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658 S.E.2d 728

IN THE SUPREME COURT OF APPEALS OF WEST VIRGINIA
 
January 2008 Term
 
_____________
 
No. 33652
 
_____________

STATE EX REL. NATIONWIDE MUTUAL INSURANCE COMPANY
AND STEPHEN D. CLEGG,
Petitioners,

V.

THE HONORABLE TOD KAUFMAN, JUDGE OF THE
CIRCUIT COURT OF KANAWHA COUNTY, WEST VIRGINIA;
DONALD E. SMITH II AND SHERRI SMITH,
Respondents.
 
____________________________________________________________________
 
Petition for a Writ of Prohibition
 
WRIT DENIED
 
____________________________________________________________________

Submitted: January 8, 2008
Filed: January 25, 2008


Michelle Roman Fox                                                      John H. Tinney, Jr.
Martin & Seibert                                                              John K. Cecil
Charleston, West Virginia                                            The Tinney Law Firm
Attorney for Petitioner Nationwide Mutual              Charleston, West Virginia
                                                                                            Attorneys for Respondents

The Law Office of W. Stephen Flesher
Asad U. Khan
Charleston, West Virginia
Attorney for Petitioner Clegg

JUSTICE DAVIS delivered the Opinion of the Court.

 

SYLLABUS BY THE COURT


            1.      “In determining whether to entertain and issue the writ of prohibition for cases not involving an absence of jurisdiction but only where it is claimed that the lower tribunal exceeded its legitimate powers, this Court will examine five factors: (1) whether the party seeking the writ has no other adequate means, such as direct appeal, to obtain the desired relief; (2) whether the petitioner will be damaged or prejudiced in a way that is not correctable on appeal; (3) whether the lower tribunal's order is clearly erroneous as a matter of law; (4) whether the lower tribunal's order is an oft repeated error or manifests persistent disregard for either procedural or substantive law; and (5) whether the lower tribunal's order raises new and important problems or issues of law of first impression. These factors are general guidelines that serve as a useful starting point for determining whether a discretionary writ of prohibition should issue. Although all five factors need not be satisfied, it is clear that the third factor, the existence of clear error as a matter of law, should be given substantial weight.” Syllabus point 4, State ex rel. Hoover v. Berger, 199 W. Va. 12, 483 S.E.2d 12 (1996).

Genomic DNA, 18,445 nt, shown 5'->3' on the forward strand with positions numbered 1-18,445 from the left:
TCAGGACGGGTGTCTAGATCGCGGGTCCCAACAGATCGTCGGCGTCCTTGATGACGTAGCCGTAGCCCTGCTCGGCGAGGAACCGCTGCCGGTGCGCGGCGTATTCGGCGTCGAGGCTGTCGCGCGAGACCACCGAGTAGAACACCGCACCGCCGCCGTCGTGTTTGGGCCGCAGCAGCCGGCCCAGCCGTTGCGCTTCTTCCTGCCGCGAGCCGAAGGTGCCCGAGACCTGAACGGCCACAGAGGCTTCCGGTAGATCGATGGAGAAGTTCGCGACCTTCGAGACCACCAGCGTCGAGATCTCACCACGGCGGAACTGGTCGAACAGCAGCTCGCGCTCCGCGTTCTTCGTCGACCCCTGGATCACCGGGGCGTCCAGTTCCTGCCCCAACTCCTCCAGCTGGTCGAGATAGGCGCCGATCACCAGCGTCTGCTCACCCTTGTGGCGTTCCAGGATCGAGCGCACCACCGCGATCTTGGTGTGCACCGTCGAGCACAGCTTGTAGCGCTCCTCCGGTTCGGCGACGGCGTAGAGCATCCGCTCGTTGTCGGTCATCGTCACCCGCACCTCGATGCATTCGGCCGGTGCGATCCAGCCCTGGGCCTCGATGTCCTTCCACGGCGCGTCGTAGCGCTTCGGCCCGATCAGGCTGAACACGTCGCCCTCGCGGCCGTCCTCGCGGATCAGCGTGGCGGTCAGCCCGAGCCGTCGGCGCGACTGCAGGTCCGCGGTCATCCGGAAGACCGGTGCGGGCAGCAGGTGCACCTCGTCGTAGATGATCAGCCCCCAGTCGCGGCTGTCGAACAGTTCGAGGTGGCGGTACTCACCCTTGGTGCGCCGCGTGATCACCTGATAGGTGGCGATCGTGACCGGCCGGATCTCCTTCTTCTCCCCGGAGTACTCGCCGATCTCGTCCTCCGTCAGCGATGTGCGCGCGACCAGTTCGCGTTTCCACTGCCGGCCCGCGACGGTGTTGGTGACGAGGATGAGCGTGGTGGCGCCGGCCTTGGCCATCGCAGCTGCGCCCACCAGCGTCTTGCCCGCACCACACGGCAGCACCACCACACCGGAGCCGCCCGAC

2.      The general procedure involved with discovery of allegedly privileged documents is as follows: (1) the party seeking the documents must do so in accordance with the reasonable particularity requirement of Rule 34(b) of the West Virginia Rules of Civil Procedure; (2) if the responding party asserts a privilege to any of the specific documents requested, the responding party shall file a privilege log that identifies the document for which a privilege is claimed by name, date, custodian, source and the basis for the claim of privilege; (3) the privilege log should be provided to the requesting party and the trial court; and (4) if the party seeking documents for which a privilege is claimed files a motion to compel, or the responding party files a motion for a protective order, the trial court must hold an in camera proceeding and make an independent determination of the status of each communication the responding party seeks to shield from discovery.

      3.      Factors trial courts may consider in determining whether to stay discovery against an insurer in a non-bad faith cause of action involving the insured and insurer as defendants include: (1) the number of parties in the case; (2) the complexity of the case; (3) whether undue prejudice would result to the plaintiff if discovery is stayed; (4) whether a single jury will ultimately hear both cases; (5) whether partial discovery is feasible on the claim against the insurer, and (6) the burden placed on the trial court by imposing a stay on discovery. The party seeking to stay discovery has the burden of proof on the issue.